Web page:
chapter  7
25 Pages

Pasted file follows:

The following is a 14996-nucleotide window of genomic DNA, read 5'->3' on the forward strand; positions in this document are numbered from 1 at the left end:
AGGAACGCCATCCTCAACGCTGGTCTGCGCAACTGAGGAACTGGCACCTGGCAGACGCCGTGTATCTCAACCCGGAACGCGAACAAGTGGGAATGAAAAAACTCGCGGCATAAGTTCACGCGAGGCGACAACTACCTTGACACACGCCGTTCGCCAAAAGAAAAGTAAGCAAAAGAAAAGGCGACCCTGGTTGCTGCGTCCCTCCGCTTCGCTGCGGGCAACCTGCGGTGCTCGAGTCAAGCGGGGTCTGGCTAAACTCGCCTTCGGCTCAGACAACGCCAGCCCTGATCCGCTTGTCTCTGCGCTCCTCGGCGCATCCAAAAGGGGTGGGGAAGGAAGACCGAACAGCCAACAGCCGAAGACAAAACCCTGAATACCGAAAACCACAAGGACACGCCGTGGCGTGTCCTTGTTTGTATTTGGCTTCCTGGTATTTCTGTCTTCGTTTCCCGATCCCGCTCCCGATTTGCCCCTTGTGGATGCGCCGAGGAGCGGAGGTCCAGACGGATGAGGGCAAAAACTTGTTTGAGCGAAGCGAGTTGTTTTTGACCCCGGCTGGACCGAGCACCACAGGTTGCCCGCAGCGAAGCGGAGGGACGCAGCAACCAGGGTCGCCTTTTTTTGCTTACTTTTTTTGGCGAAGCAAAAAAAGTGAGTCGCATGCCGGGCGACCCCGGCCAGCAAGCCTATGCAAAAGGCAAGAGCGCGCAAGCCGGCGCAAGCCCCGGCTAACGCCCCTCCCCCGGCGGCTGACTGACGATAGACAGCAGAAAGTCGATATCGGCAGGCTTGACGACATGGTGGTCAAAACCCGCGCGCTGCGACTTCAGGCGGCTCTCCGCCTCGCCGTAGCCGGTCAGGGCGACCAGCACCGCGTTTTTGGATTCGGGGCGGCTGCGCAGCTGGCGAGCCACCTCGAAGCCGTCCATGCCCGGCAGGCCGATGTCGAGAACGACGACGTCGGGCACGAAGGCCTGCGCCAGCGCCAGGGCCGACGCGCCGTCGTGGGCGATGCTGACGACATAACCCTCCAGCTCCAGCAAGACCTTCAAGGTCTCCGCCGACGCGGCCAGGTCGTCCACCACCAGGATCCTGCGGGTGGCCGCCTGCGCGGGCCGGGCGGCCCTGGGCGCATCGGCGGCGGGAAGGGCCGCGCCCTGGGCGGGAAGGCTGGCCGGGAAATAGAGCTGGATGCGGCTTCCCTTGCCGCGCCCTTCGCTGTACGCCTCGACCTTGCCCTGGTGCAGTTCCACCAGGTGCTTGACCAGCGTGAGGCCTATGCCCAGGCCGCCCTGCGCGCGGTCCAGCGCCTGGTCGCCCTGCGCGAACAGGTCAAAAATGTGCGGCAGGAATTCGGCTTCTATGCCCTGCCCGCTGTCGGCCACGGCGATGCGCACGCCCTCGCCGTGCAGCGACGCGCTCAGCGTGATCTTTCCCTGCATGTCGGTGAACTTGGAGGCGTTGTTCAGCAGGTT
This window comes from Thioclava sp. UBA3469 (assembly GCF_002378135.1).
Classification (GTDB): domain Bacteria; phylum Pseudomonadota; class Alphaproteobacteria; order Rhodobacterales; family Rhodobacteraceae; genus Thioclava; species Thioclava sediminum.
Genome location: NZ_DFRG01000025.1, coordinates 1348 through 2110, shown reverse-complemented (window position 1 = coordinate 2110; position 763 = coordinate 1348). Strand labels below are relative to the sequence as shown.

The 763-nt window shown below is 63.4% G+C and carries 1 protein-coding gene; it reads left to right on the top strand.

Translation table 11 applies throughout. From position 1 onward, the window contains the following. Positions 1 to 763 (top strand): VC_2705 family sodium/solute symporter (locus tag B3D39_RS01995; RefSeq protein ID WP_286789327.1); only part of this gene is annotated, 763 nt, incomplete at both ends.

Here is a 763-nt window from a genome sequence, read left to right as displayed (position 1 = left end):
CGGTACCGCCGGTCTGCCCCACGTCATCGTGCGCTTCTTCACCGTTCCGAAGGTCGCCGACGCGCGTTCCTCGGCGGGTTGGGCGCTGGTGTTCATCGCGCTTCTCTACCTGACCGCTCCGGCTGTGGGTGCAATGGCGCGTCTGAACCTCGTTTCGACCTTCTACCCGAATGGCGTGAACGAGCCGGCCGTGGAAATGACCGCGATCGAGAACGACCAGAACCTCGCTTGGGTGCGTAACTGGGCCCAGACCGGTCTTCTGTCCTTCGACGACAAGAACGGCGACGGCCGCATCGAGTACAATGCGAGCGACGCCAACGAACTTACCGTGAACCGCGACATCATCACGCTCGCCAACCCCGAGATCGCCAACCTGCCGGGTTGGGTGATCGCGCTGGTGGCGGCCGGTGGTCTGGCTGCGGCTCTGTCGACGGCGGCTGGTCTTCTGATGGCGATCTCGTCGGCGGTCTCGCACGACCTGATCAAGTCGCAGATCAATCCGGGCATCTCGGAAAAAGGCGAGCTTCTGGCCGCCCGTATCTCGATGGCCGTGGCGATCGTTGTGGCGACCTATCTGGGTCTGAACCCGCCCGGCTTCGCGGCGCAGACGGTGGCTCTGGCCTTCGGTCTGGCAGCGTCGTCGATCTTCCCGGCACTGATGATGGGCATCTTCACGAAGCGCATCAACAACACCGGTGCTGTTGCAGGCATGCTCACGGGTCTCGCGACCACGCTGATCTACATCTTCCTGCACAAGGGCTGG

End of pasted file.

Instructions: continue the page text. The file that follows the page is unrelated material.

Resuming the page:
The roles of probability in economics are most pronounced in econometrics, where estimation, stability, bounds for uncertainty, statistical inference and the validation of economic theories with empirical evidence are of primary interest. Economists quickly assimilated the basic notions of correlation and regression at the beginning of this century, and they actively sought cyclical and other patterns in economic time series with the periodogram and its successors after Fourier analysis was extended to stochastically disturbed data. This assimilation was directly recognized when the Econometric Society was established by prominent economists at the end of 1930, with its influential journal Econometrica appearing a few years later. By the end of the 1940s, economists were ready to analyse new collections of simultaneous equations and dynamic timeseries models, absorb the Neyman-Pearson framework for hypothesis testing, rely on linear stochastic processes and a few asymptotic properties of conventional estimators (including bias, consistency, efficiency and distriburional convergence) within stationary and ergodic contexts with little concern for historical conditioning or special circumstances, and accept the informational requirements of maximum likelihood approaches.